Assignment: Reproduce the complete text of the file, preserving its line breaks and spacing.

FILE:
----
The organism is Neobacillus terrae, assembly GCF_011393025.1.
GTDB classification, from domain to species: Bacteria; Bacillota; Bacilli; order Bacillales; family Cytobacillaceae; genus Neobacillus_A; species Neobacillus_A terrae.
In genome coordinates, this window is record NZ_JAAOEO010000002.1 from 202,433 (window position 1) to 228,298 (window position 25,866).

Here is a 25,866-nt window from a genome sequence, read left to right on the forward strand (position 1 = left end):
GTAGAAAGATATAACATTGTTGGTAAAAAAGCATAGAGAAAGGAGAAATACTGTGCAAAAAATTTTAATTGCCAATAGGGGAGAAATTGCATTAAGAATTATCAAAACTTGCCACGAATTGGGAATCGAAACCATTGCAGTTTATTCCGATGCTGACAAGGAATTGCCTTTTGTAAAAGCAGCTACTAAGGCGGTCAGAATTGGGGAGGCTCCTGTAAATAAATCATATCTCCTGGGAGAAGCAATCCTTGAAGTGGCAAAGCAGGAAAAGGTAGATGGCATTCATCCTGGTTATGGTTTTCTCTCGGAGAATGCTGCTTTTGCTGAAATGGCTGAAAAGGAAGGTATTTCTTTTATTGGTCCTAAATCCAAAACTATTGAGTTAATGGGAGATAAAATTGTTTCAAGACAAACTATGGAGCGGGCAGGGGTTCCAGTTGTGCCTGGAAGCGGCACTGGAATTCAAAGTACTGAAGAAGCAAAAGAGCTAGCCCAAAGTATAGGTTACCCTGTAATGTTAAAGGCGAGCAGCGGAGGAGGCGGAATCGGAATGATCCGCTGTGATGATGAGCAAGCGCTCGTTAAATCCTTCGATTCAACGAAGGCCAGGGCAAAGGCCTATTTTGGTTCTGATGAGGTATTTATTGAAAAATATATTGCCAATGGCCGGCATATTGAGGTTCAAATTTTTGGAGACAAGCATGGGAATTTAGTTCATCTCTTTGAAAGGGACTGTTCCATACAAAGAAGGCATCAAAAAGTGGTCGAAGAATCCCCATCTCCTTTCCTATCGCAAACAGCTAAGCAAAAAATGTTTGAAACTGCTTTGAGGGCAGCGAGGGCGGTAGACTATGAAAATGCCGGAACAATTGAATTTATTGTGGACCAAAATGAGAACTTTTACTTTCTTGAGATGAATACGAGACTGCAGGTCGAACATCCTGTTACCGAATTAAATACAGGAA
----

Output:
The organism is Neobacillus terrae, assembly GCF_011393025.1.
GTDB classification, from domain to species: Bacteria; Bacillota; Bacilli; order Bacillales; family Cytobacillaceae; genus Neobacillus_A; species Neobacillus_A terrae.
In genome coordinates, this window is record NZ_JAAOEO010000002.1 from 202,433 (window position 1) to 228,298 (window position 25,866).

Here is a 25,866-nt window from a genome sequence, read left to right on the forward strand (position 1 = left end):
GTAGAAAGATATAACATTGTTGGTAAAAAAGCATAGAGAAAGGAGAAATACTGTGCAAAAAATTTTAATTGCCAATAGGGGAGAAATTGCATTAAGAATTATCAAAACTTGCCACGAATTGGGAATCGAAACCATTGCAGTTTATTCCGATGCTGACAAGGAATTGCCTTTTGTAAAAGCAGCTACTAAGGCGGTCAGAATTGGGGAGGCTCCTGTAAATAAATCATATCTCCTGGGAGAAGCAATCCTTGAAGTGGCAAAGCAGGAAAAGGTAGATGGCATTCATCCTGGTTATGGTTTTCTCTCGGAGAATGCTGCTTTTGCTGAAATGGCTGAAAAGGAAGGTATTTCTTTTATTGGTCCTAAATCCAAAACTATTGAGTTAATGGGAGATAAAATTGTTTCAAGACAAACTATGGAGCGGGCAGGGGTTCCAGTTGTGCCTGGAAGCGGCACTGGAATTCAAAGTACTGAAGAAGCAAAAGAGCTAGCCCAAAGTATAGGTTACCCTGTAATGTTAAAGGCGAGCAGCGGAGGAGGCGGAATCGGAATGATCCGCTGTGATGATGAGCAAGCGCTCGTTAAATCCTTCGATTCAACGAAGGCCAGGGCAAAGGCCTATTTTGGTTCTGATGAGGTATTTATTGAAAAATATATTGCCAATGGCCGGCATATTGAGGTTCAAATTTTTGGAGACAAGCATGGGAATTTAGTTCATCTCTTTGAAAGGGACTGTTCCATACAAAGAAGGCATCAAAAAGTGGTCGAAGAATCCCCATCTCCTTTCCTATCGCAAACAGCTAAGCAAAAAATGTTTGAAACTGCTTTGAGGGCAGCGAGGGCGGTAGACTATGAAAATGCCGGAACAATTGAATTTATTGTGGACCAAAATGAGAACTTTTACTTTCTTGAGATGAATACGAGACTGCAGGTCGAACATCCTGTTACCGAATTAAATACAGGAA